(Dow Jones) The latest version of the Democrats' health overhaul costs $940 billion over a decade, yet it would bring down the federal budget deficit by $138 billion, according to the nonpartisan Congressional Budget Office.

How can the bill spend so much and still reduce the deficit? The answer lies mainly in new taxes and curbs on Medicare spending.

The CBO numbers reflect the combined cost of two pieces of legislation. First is the version of the health overhaul passed through the Senate on Christmas Eve. Second is a package of changes released Thursday.

The cost includes $466 billion to give tax credits to help lower earners buy insurance, $434 billion to expand the Medicaid federal-state insurance program for the poor and $40 billion in tax credits to help small businesses offer coverage.

The CBO said the Senate bill by itself would reduce the federal budget deficit, currently running at some $1.3 trillion a year, by $118 billion over a decade compared with current law. That's because the new taxes and spending cuts are greater than the cost of expanding insurance coverage. The changes added an additional $20 billion in deficit reduction.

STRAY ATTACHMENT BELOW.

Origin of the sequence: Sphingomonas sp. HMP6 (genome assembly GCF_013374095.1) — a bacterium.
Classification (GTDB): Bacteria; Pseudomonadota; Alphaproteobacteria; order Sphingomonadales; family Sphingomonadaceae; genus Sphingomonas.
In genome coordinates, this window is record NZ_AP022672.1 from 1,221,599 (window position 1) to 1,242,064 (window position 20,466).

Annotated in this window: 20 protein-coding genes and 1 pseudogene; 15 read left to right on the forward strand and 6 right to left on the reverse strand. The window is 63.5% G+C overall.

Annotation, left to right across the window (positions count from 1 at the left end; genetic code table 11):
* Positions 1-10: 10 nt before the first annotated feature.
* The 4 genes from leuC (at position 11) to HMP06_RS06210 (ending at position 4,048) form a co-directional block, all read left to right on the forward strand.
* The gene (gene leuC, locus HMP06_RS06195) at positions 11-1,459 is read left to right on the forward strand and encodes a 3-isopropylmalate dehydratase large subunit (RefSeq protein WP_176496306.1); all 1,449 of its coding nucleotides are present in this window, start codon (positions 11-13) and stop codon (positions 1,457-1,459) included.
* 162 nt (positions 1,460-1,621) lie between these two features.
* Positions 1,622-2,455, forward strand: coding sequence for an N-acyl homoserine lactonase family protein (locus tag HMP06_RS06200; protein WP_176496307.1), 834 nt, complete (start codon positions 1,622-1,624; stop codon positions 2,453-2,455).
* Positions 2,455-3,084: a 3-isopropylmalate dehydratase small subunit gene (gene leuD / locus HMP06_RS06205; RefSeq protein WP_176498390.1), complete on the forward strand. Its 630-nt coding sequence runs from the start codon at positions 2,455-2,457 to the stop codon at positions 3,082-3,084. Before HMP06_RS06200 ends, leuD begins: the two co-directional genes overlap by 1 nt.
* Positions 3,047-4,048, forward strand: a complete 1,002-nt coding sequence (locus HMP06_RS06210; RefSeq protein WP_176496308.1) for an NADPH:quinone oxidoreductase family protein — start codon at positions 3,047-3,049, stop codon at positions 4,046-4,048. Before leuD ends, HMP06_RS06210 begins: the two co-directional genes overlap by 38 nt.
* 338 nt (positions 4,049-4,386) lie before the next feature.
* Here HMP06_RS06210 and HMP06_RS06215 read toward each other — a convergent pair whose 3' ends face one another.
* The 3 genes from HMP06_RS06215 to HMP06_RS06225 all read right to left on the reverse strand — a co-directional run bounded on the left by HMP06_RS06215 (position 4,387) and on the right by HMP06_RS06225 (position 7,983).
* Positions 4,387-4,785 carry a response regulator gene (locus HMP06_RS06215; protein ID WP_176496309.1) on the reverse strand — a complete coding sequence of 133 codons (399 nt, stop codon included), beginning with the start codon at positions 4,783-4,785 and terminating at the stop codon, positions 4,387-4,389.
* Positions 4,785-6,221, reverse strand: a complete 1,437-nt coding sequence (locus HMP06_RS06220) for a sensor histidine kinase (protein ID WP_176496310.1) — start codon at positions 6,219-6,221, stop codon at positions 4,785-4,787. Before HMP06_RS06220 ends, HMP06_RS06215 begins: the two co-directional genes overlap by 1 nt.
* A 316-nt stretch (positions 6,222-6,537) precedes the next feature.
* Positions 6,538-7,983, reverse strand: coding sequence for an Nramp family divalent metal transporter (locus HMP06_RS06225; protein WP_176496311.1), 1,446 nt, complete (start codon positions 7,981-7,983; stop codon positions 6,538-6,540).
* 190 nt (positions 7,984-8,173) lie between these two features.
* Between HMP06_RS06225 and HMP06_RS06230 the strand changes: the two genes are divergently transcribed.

The CBO also said the deficit would fall further in the second decade after the bill's enactment. It declined to give a dollar figure but estimated the amount would be equal to around one-half percent of gross domestic product. CBO described the second-decade predictions as imprecise.

In the change package, Democrats significantly peeled back a tax on high-value insurance plans, so it will now raise $32 billion over a decade, down from $148 billion under the Senate bill. They also spent more money to increase subsidies for lower- and middle-income people and cover a greater portion of their health costs.

A family of four making up to $88,000 a year would qualify for subsidies, with lower earners getting more help. And Democrats increased funding for seniors on Medicare whose prescription drugs fall in a coverage gap known as the doughnut hole, starting with a $250 drug rebate this year.

To offset those extra costs, the Democrats made deeper spending cuts and added new taxes. The bill already included taxes on health industries such as drug makers and insurance companies. The change package expands Medicare taxes. Families earning more than $250,000 a year will pay a 3.8% Medicare tax on unearned income such as dividends and interest. Currently such income doesn't face Medicare taxes. The latest package includes deeper cuts to privately administered Medicare plans under the Medicare Advantage program. They now total about $200 billion over a decade, just short of double their amount in the Senate bill.

It also contains a handful of other smaller revenue-raising provisions, including closing a tax loophole for pulp and paper companies.

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